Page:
Pension Surplus Dip Projected
By Vic Cox
Projecting that the UC Retirement Plan (UCRP) surplus has continued to slip over the last fiscal year, a top systemwide employee benefits executive argued this month that restarting contributions to UCRP by next July was in the best interests of all parties.
Meeting at Merced on Sept. 8 with editors of UC internal publications, Randolph R. Scott, executive director of policy and program design for UC human resources and benefits, said that despite pension asset growth of just over 7 percent the surplus, as of last June 30, is estimated at about 107 percent, down from 110 percent the previous year. More definite figures are expected in November when actuarial consultants deliver a UCRP update to the Regents.
Scott said that to keep pension assets within the 95 to 110 percent range of funding, the goal the Regents adopted last March, contributions by both employees and the University should resume no later than July 1, 2007. Delaying resumption will cause, he said, a ”projected deficit of over $1-billion over time.” A graph of this estimated deficit <www.universityofcalifornia.edu/news/ucrpfuture/welcome.html
> shows a widening gap between start dates only one year apart that could amount to $1.6-billion by 2015. A so-called “soft landing” is central to the Regents’ stabilization strategy.
However, some of the basic assumptions—prepared for the Regents by the Segal Company—justifying the restart of payroll deductions after 15 or 16 years have been called into question by a coalition of five unions representing more than 70,000 UC employees. To check the assumptions, they hired the actuarial and benefits consulting firm of Venuti & Associates, which released a critique <www.cueunion.org/cue_home.php
> late last June that concluded more study was needed before a resumption could be justified.
Since several unions have contracts beyond 2007, UC has demanded they re-open negotiations over the pension contributions. Scott confirmed that letters had been sent out seeking to bargain new terms “as soon as possible.”
The union response, as suggested by University Professional and Technical Employees Secretary Rodney Orr, is that “UPTE and the other unions are concerned that…changes to UCRP and the retiree health benefits are premature.” He cites doubts over the need for such a quick and profound change, the adequacy of the actuarial projections, and the fact that UC has “made no commitment to resume employer contributions to help keep UCRP well funded.”
Orr adds, “It is unfair to negotiate one issue only and not consider a comprehensive contract which would include wage increases…”
The Regents, as part of their pension planning, have said that initially employees “will see no loss in take-home pay” when contributions begin again, according to an unsigned statement on the UC Human Resources and Benefits Web site <http://atyourservice.ucop.edu/index.html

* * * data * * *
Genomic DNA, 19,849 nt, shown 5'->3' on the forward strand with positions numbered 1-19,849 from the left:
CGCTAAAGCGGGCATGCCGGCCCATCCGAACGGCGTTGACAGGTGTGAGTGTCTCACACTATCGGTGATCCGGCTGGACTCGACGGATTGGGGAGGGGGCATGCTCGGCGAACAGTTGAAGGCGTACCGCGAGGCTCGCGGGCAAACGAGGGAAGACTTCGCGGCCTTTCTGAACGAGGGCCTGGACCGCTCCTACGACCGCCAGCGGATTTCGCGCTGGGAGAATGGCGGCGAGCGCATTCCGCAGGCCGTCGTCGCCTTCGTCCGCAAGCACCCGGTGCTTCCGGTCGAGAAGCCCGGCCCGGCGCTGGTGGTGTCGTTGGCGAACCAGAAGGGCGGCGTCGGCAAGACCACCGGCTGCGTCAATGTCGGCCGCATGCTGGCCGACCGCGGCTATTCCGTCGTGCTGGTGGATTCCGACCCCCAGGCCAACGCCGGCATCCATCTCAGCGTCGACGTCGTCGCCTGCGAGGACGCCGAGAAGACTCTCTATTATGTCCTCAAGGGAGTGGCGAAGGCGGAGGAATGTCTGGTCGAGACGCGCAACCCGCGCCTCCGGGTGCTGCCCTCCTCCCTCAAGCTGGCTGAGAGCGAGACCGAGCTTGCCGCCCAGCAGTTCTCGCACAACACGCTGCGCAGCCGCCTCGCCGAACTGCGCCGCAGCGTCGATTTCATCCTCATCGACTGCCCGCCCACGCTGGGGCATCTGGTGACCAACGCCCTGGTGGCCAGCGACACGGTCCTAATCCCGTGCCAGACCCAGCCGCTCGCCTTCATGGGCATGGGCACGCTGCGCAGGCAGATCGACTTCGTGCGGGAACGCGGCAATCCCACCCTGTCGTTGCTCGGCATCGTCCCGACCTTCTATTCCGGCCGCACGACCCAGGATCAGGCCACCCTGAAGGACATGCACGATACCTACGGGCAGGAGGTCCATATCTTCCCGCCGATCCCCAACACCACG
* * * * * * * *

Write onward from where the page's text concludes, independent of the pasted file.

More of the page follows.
By that, the statement went on, the Regents intend that employee contributions in 2007 would “be only the amount employees are now putting into the Defined Contribution Plan—about 2 percent of (gross) pay for most employees.” This amount would be diverted from the DCP to the UCRP. Nothing is mentioned about the following year’s contribution.
Other statement points: Past employee DCP contributions will remain in their accounts, which will still be controlled by the employee; UC would also contribute to UCRP an as-yet undefined amount in 2007, but it will be “at least equal to what employees are contributing;” and UC “is not (original emphasis) planning to cut salaries to pay” for the UCRP contributions when both parties begin again.
Faculty have also raised several concerns. Central to all of them is that UC offer competitive compensation to retain and recruit faculty.
While supporting the Regents’ March decision to reinstate UCRP contributions, John Oakley, chair of the systemwide Assembly of the Academic Senate, has placed UCOP on notice that “it is essential that total contributions going into the plan be the same percentage of covered compensation for each employee.” If represented employees negotiated reduced contributions but received the same UCRP benefits, this would create an “unacceptable” subsidy burden on non-represented employees, he wrote to Academic Senate members.
All UC statements on the UCRP contributions plan conclude with the warning that the amount of an employee’s pension contribution “is subject to the availability of funding, the budget process, and collective bargaining for represented employees.”